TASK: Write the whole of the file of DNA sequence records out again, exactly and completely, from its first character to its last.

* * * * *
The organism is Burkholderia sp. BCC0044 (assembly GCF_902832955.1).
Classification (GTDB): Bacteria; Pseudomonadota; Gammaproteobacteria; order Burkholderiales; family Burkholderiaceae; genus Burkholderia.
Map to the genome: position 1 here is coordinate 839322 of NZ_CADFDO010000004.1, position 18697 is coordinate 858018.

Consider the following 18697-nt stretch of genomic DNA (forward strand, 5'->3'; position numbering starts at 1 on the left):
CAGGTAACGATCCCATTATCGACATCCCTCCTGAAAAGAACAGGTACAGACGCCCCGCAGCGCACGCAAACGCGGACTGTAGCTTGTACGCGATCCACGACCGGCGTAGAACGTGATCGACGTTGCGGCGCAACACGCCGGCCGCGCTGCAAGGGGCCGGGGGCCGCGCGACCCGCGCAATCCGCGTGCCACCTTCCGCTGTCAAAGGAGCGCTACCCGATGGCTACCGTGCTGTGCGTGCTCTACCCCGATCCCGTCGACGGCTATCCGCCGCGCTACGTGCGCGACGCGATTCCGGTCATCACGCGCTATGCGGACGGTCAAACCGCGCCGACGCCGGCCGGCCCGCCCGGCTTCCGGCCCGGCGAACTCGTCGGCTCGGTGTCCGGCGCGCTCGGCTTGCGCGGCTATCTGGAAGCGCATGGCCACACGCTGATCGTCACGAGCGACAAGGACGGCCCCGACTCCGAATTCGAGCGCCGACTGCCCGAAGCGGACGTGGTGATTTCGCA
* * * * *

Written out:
The organism is Burkholderia sp. BCC0044 (assembly GCF_902832955.1).
Classification (GTDB): Bacteria; Pseudomonadota; Gammaproteobacteria; order Burkholderiales; family Burkholderiaceae; genus Burkholderia.
Map to the genome: position 1 here is coordinate 839322 of NZ_CADFDO010000004.1, position 18697 is coordinate 858018.

Consider the following 18697-nt stretch of genomic DNA (forward strand, 5'->3'; position numbering starts at 1 on the left):
CAGGTAACGATCCCATTATCGACATCCCTCCTGAAAAGAACAGGTACAGACGCCCCGCAGCGCACGCAAACGCGGACTGTAGCTTGTACGCGATCCACGACCGGCGTAGAACGTGATCGACGTTGCGGCGCAACACGCCGGCCGCGCTGCAAGGGGCCGGGGGCCGCGCGACCCGCGCAATCCGCGTGCCACCTTCCGCTGTCAAAGGAGCGCTACCCGATGGCTACCGTGCTGTGCGTGCTCTACCCCGATCCCGTCGACGGCTATCCGCCGCGCTACGTGCGCGACGCGATTCCGGTCATCACGCGCTATGCGGACGGTCAAACCGCGCCGACGCCGGCCGGCCCGCCCGGCTTCCGGCCCGGCGAACTCGTCGGCTCGGTGTCCGGCGCGCTCGGCTTGCGCGGCTATCTGGAAGCGCATGGCCACACGCTGATCGTCACGAGCGACAAGGACGGCCCCGACTCCGAATTCGAGCGCCGACTGCCCGAAGCGGACGTGGTGATTTCGCA